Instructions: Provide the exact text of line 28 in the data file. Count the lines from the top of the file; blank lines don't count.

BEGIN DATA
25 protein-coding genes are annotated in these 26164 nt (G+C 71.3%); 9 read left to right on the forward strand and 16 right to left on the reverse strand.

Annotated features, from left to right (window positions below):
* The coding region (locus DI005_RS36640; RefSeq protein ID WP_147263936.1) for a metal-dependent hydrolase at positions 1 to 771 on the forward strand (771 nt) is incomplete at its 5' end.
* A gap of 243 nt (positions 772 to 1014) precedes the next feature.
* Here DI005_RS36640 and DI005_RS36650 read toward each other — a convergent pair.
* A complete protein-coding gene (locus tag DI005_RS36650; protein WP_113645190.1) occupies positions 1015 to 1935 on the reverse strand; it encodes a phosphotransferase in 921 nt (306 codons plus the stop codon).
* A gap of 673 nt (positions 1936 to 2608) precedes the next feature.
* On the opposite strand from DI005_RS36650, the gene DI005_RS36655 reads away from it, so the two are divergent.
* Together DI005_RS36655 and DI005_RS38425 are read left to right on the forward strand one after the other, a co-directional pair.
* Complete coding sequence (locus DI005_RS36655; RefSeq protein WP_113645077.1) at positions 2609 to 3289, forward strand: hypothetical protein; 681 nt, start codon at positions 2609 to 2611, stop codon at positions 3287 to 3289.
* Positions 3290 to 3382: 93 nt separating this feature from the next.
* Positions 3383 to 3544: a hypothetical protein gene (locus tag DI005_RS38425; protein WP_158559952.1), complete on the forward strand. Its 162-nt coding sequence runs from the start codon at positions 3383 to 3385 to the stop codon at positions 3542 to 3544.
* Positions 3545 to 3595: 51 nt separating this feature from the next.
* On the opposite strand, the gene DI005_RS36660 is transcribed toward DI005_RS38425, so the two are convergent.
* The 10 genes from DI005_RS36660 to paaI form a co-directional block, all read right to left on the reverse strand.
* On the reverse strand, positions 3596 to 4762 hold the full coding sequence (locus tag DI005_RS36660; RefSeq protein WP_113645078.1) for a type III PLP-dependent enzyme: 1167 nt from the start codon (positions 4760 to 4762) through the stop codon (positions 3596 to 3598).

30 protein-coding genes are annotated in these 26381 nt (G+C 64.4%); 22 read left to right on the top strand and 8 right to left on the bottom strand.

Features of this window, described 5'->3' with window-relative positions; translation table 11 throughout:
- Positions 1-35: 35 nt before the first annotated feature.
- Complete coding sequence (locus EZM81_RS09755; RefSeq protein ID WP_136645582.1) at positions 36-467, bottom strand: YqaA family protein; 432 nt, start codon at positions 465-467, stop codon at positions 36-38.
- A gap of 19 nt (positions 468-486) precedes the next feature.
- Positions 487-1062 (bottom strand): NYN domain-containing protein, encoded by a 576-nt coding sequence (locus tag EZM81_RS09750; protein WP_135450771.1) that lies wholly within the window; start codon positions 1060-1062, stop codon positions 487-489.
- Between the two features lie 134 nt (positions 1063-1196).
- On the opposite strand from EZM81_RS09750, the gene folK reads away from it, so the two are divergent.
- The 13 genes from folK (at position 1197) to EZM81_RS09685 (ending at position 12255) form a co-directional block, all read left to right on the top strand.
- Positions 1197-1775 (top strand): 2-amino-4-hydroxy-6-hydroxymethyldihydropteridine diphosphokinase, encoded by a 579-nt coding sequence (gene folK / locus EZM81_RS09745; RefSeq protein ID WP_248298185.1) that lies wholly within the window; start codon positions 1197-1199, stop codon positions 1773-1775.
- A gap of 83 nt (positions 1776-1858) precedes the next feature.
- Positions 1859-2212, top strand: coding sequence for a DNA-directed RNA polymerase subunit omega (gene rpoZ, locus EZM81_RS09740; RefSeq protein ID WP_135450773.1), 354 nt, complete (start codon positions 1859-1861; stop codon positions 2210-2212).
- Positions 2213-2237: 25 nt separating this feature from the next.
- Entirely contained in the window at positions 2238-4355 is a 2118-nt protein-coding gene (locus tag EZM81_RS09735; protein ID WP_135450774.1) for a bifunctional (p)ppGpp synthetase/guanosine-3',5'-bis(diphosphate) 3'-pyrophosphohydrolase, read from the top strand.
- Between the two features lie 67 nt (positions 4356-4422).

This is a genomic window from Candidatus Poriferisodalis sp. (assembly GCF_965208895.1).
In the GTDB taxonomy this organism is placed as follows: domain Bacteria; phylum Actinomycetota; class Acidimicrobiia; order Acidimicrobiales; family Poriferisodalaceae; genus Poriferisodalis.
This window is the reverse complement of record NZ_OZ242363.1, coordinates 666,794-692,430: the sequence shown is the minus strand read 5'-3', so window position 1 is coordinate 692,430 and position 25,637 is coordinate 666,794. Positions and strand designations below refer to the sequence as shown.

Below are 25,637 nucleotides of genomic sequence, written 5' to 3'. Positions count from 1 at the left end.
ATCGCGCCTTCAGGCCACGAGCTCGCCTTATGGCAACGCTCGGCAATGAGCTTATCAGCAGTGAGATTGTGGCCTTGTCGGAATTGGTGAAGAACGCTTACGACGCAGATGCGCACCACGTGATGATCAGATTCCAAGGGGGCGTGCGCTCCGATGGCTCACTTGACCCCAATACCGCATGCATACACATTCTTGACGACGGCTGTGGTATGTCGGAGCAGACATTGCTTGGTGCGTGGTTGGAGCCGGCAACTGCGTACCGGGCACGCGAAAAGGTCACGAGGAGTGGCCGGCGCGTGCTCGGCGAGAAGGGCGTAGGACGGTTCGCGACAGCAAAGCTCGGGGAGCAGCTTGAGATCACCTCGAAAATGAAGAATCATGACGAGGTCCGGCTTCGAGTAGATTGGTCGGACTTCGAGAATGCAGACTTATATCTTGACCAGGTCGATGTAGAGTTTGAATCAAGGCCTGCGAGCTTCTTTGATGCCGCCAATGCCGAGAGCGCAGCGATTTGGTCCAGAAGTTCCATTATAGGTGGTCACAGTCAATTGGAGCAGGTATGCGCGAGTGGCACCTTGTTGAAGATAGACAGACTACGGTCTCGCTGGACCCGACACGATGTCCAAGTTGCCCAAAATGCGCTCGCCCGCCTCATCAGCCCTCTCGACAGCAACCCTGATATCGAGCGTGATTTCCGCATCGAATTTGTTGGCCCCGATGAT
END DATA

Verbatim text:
- Positions 1859-2212, top strand: coding sequence for a DNA-directed RNA polymerase subunit omega (gene rpoZ, locus EZM81_RS09740; RefSeq protein ID WP_135450773.1), 354 nt, complete (start codon positions 1859-1861; stop codon positions 2210-2212).